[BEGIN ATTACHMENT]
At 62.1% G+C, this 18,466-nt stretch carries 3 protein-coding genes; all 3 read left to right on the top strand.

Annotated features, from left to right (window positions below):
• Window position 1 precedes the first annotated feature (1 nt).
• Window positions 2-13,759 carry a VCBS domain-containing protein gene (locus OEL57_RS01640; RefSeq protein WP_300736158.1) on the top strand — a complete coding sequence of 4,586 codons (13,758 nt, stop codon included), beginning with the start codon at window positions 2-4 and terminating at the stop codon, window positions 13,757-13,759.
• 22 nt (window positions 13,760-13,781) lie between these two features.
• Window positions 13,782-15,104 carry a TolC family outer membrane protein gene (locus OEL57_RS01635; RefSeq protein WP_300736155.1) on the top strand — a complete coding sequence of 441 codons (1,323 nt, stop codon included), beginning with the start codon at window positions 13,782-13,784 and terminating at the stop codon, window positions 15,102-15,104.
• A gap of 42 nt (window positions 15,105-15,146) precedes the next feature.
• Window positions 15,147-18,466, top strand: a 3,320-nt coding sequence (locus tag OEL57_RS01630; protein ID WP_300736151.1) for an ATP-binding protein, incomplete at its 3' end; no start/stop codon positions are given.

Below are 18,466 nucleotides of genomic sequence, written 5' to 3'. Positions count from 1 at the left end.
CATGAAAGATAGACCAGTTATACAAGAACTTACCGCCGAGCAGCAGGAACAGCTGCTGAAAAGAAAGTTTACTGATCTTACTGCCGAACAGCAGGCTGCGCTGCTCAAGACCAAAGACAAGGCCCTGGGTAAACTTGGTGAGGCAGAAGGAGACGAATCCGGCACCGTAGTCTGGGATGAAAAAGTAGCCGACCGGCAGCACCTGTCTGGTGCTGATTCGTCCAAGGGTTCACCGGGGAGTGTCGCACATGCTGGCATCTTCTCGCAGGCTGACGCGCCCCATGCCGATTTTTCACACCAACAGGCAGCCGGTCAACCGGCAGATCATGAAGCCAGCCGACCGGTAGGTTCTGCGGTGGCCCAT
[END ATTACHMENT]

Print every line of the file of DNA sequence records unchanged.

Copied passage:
At 62.1% G+C, this 18,466-nt stretch carries 3 protein-coding genes; all 3 read left to right on the top strand.

Annotated features, from left to right (window positions below):
• Window position 1 precedes the first annotated feature (1 nt).
• Window positions 2-13,759 carry a VCBS domain-containing protein gene (locus OEL57_RS01640; RefSeq protein WP_300736158.1) on the top strand — a complete coding sequence of 4,586 codons (13,758 nt, stop codon included), beginning with the start codon at window positions 2-4 and terminating at the stop codon, window positions 13,757-13,759.
• 22 nt (window positions 13,760-13,781) lie between these two features.
• Window positions 13,782-15,104 carry a TolC family outer membrane protein gene (locus OEL57_RS01635; RefSeq protein WP_300736155.1) on the top strand — a complete coding sequence of 441 codons (1,323 nt, stop codon included), beginning with the start codon at window positions 13,782-13,784 and terminating at the stop codon, window positions 15,102-15,104.
• A gap of 42 nt (window positions 15,105-15,146) precedes the next feature.
• Window positions 15,147-18,466, top strand: a 3,320-nt coding sequence (locus tag OEL57_RS01630; protein ID WP_300736151.1) for an ATP-binding protein, incomplete at its 3' end; no start/stop codon positions are given.

Below are 18,466 nucleotides of genomic sequence, written 5' to 3'. Positions count from 1 at the left end.
CATGAAAGATAGACCAGTTATACAAGAACTTACCGCCGAGCAGCAGGAACAGCTGCTGAAAAGAAAGTTTACTGATCTTACTGCCGAACAGCAGGCTGCGCTGCTCAAGACCAAAGACAAGGCCCTGGGTAAACTTGGTGAGGCAGAAGGAGACGAATCCGGCACCGTAGTCTGGGATGAAAAAGTAGCCGACCGGCAGCACCTGTCTGGTGCTGATTCGTCCAAGGGTTCACCGGGGAGTGTCGCACATGCTGGCATCTTCTCGCAGGCTGACGCGCCCCATGCCGATTTTTCACACCAACAGGCAGCCGGTCAACCGGCAGATCATGAAGCCAGCCGACCGGTAGGTTCTGCGGTGGCCCAT